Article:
pimpinett: (Default)
( Mar. 20th, 2009 12:42 am)
I made a pattern for the dirndl bodice, at long last, but I can't decide how to solve the front closure issue - buy one of those regular, wimpy busks to put in it, since the heavy-duty ones I generally use for corsets are definitely overkill for this project, or hook-and-eye tape, rely on an actual, functioning button closure, or simply skip the front closure altogether? Having to pull anything corset-like over your head is a pain in the ass, for several reasons, but what with the low-cut front and buttoned shoulder straps on this one it would work, if not as well as a front busk. It feels like a very lazy solution, but I decided that I'm going to have the side panels overlapping the center front panel instead of the other way around, like I first planned, and that complicates things a little. A couple of extra layers of fabric will be needed if I'm putting in a busk, and a lot of extra work.

I'm not sure I have enough of the grey leather for the entire thing, but I was lucky enough to find a matching fabric that I can use for the underarm panels if necessary. I had a look at the local leather shop a few weeks ago, and they had nothing that was even close to the right shade of grey, so it was a relief to find a nice fabric - it's a stiff cotton with a woven stripe, quite similar to that black cotton I used for the Red Cross button corset. One side is a silvery medium grey, the other side is more of a dark taupe, slightly darker than the leather but otherwise quite close in colour, with the same brown undertones. I have enough of it for a skirt, too.

The hat issue is still bothering me as well. I have looked at hundreds of dirndl, tracht and landhausmode pictures without coming up with anything good, and just hair is boring. Any input is appreciated.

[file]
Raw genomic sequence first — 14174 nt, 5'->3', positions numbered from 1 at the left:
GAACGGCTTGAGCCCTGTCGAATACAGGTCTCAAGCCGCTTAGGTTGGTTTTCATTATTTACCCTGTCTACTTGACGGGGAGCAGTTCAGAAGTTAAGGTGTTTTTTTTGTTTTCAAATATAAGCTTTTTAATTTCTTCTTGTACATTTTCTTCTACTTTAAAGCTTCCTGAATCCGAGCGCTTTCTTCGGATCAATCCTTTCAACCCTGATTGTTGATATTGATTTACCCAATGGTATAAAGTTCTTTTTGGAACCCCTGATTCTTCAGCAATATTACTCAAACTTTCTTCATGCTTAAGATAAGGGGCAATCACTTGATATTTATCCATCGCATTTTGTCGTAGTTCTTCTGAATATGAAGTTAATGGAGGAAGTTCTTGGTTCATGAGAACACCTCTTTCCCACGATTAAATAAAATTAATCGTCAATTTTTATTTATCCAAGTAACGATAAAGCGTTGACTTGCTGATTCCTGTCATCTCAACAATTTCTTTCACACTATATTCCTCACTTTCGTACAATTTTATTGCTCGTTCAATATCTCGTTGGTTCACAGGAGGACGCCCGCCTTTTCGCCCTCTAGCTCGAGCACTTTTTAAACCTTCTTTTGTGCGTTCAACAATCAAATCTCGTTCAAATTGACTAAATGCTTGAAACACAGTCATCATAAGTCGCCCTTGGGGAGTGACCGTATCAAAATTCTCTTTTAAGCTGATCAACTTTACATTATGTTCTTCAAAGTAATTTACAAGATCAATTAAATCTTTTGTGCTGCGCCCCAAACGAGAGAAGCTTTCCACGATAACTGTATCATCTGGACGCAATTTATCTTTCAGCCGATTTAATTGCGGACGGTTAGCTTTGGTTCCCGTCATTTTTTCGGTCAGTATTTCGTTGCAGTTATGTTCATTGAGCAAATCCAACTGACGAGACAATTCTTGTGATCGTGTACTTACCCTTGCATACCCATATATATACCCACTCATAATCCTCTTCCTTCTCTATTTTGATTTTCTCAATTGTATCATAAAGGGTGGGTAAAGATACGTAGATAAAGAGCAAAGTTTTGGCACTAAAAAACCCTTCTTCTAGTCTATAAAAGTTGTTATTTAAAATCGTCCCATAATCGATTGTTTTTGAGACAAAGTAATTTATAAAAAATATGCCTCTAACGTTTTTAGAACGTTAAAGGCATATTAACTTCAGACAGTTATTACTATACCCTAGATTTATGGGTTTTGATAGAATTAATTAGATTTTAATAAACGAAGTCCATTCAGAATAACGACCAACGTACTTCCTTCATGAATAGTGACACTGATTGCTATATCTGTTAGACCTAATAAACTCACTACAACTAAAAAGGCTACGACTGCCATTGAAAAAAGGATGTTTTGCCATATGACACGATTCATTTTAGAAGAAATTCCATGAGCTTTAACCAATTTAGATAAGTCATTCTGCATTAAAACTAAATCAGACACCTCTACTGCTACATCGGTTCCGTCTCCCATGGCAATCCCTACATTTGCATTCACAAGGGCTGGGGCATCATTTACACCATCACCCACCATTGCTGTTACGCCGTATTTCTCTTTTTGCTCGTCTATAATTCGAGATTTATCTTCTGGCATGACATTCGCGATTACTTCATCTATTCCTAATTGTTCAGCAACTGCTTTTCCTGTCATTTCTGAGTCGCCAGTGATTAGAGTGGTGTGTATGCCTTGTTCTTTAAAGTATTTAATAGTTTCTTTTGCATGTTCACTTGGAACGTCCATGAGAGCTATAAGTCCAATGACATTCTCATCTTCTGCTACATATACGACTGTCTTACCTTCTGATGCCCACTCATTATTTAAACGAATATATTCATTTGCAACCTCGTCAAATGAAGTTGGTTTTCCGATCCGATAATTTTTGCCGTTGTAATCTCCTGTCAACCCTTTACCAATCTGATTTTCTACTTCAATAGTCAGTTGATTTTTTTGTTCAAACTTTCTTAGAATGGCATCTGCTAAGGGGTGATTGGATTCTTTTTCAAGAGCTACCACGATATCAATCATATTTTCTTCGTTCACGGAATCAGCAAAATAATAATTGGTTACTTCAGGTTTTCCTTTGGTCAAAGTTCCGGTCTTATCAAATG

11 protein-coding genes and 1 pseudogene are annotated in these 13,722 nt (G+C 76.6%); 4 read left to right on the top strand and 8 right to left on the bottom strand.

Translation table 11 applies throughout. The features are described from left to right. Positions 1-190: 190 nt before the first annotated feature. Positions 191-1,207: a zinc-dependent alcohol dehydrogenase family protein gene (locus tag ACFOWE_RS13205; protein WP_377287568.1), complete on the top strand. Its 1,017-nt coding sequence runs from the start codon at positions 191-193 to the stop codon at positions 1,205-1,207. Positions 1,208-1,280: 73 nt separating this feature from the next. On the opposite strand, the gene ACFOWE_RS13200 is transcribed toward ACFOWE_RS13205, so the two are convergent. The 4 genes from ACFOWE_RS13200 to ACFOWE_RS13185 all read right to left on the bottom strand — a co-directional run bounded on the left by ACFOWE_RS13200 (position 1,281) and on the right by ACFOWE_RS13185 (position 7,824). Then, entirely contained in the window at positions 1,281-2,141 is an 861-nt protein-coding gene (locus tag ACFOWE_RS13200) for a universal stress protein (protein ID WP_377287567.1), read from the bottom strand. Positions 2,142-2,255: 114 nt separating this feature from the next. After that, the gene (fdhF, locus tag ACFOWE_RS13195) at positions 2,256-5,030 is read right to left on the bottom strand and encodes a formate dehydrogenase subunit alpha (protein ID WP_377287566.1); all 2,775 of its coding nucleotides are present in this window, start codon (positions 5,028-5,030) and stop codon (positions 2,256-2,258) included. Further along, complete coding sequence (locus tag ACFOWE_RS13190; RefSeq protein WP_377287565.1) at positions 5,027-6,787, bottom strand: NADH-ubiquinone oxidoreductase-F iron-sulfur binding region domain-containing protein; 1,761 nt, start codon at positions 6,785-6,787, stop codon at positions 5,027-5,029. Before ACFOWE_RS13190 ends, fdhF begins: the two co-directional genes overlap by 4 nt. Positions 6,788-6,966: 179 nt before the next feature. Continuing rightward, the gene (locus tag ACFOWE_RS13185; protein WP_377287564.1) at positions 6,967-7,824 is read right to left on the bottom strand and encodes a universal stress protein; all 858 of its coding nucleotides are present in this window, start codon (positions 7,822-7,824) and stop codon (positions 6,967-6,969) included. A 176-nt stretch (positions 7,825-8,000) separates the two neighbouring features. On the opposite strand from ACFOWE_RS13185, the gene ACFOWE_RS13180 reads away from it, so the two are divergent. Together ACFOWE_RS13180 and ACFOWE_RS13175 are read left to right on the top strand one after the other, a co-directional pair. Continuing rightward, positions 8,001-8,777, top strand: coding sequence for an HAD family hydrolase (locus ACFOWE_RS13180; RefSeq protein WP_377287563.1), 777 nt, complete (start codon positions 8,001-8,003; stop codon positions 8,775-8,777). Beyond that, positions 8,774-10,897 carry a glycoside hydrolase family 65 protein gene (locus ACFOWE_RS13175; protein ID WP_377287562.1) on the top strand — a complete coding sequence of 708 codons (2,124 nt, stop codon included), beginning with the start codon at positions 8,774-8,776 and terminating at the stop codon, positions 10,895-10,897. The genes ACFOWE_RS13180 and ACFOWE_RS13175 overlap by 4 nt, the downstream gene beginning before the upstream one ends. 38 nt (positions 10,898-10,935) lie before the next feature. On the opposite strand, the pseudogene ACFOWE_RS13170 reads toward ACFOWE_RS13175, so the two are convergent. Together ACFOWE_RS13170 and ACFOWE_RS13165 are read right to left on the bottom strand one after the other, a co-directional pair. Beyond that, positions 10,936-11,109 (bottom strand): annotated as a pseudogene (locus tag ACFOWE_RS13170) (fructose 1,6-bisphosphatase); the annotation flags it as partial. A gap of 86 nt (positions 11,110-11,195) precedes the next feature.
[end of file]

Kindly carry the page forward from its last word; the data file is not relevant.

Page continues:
pimpinett: (Default)
( Jan. 28th, 2009 11:54 pm)
The green shirt, so far:

Made pattern, cut out the pieces, zig-zagged edges, sewed the darts and then I decided that I wanted to flat-line it after all, so unpicked darts, cut out cotton twill lining pieces,  zig-zagged them too and re-did the darts. Great planning! Resulted in some stitch marks in the fabric, of course, but I will have to live with them. This is one of the reasons I think I'm a pretty bad seamstress. At least I am pleased with the cuffs and collar, for a change.

This is one of the sleeves, obviously, and one of the shoulder straps. There's another photo showing the rest of it so far after the cut. )
pimpinett: (Default)
( Jan. 23rd, 2009 11:02 pm)

Black and bright green shot silk taffeta, and the plan is a fitted shirt that is shaped a little like a vest at the bottom, so it can be worn untucked without looking bad. Black buttons, but I'm not sure which ones yet - I happened to buy 15 vintage metal buttons today with chipping black paint, because they're exactly the same as one of my favourite odd buttons but much smaller. The single one is over 3 cm across, these are only 1 - 1,5 cm. I don't think they are right for this project, though, the fabric calls for something slightly fancier, but definitely black buttons of some description. Sew-through ones, attached with a silk thread that picks up the green, probably.

Better photo of the fabric. I really like the depth and luster of the colour in shot fabrics, silk and otherwise, and this one is a nice twist on olive drab. Will probably be predictable and wear it with a black pencil skirt, seamed stockings and a garrison cap, if I have time I might make a new skirt and cap with piping out of this fabric. My old favourite pencil skirt never quite recovered from that incident during the Nitzer Ebb gig the fall before last, so it looks a bit shabby. The luxury of the silk should make it festive enough, and I can skip the cap for the first part of the evening.

My other batch of Ebay buttons arrived today, and I'll be damned if they are not uranium glass - I don't know why I didn't jump to that conclusion in the first place, but it's a very nice surprise. They are clearly the right shade, and the colour is in the glass, not achieved by a coloured metal film under it. I should try to do a blacklight test, somehow.